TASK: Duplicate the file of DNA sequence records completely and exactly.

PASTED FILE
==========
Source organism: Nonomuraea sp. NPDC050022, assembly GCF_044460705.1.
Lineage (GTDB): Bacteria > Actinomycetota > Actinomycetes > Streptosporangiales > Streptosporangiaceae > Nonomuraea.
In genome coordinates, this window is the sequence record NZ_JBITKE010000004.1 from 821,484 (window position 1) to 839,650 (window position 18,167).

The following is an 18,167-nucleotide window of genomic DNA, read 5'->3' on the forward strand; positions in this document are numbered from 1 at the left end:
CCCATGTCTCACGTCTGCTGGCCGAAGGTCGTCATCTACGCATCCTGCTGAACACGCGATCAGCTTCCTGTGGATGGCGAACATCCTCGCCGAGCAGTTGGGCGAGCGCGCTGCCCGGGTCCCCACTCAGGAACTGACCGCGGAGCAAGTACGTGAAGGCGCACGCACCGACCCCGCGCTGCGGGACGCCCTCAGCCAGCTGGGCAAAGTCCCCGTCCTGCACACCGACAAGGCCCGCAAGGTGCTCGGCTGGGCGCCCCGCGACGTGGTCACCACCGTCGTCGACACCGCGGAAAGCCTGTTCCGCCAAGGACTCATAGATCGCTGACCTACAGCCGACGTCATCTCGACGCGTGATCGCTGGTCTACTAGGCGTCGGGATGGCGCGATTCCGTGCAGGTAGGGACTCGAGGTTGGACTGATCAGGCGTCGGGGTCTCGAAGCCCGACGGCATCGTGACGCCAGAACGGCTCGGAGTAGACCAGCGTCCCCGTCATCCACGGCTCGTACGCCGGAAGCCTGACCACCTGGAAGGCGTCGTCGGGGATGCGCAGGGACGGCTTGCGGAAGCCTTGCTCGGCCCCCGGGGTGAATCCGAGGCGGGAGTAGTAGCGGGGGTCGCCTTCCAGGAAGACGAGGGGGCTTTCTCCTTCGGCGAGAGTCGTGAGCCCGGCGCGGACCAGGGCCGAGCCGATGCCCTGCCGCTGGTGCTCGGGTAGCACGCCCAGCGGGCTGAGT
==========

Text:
Source organism: Nonomuraea sp. NPDC050022, assembly GCF_044460705.1.
Lineage (GTDB): Bacteria > Actinomycetota > Actinomycetes > Streptosporangiales > Streptosporangiaceae > Nonomuraea.
In genome coordinates, this window is the sequence record NZ_JBITKE010000004.1 from 821,484 (window position 1) to 839,650 (window position 18,167).

The following is an 18,167-nucleotide window of genomic DNA, read 5'->3' on the forward strand; positions in this document are numbered from 1 at the left end:
CCCATGTCTCACGTCTGCTGGCCGAAGGTCGTCATCTACGCATCCTGCTGAACACGCGATCAGCTTCCTGTGGATGGCGAACATCCTCGCCGAGCAGTTGGGCGAGCGCGCTGCCCGGGTCCCCACTCAGGAACTGACCGCGGAGCAAGTACGTGAAGGCGCACGCACCGACCCCGCGCTGCGGGACGCCCTCAGCCAGCTGGGCAAAGTCCCCGTCCTGCACACCGACAAGGCCCGCAAGGTGCTCGGCTGGGCGCCCCGCGACGTGGTCACCACCGTCGTCGACACCGCGGAAAGCCTGTTCCGCCAAGGACTCATAGATCGCTGACCTACAGCCGACGTCATCTCGACGCGTGATCGCTGGTCTACTAGGCGTCGGGATGGCGCGATTCCGTGCAGGTAGGGACTCGAGGTTGGACTGATCAGGCGTCGGGGTCTCGAAGCCCGACGGCATCGTGACGCCAGAACGGCTCGGAGTAGACCAGCGTCCCCGTCATCCACGGCTCGTACGCCGGAAGCCTGACCACCTGGAAGGCGTCGTCGGGGATGCGCAGGGACGGCTTGCGGAAGCCTTGCTCGGCCCCCGGGGTGAATCCGAGGCGGGAGTAGTAGCGGGGGTCGCCTTCCAGGAAGACGAGGGGGCTTTCTCCTTCGGCGAGAGTCGTGAGCCCGGCGCGGACCAGGGCCGAGCCGATGCCCTGCCGCTGGTGCTCGGGTAGCACGCCCAGCGGGCTGAGT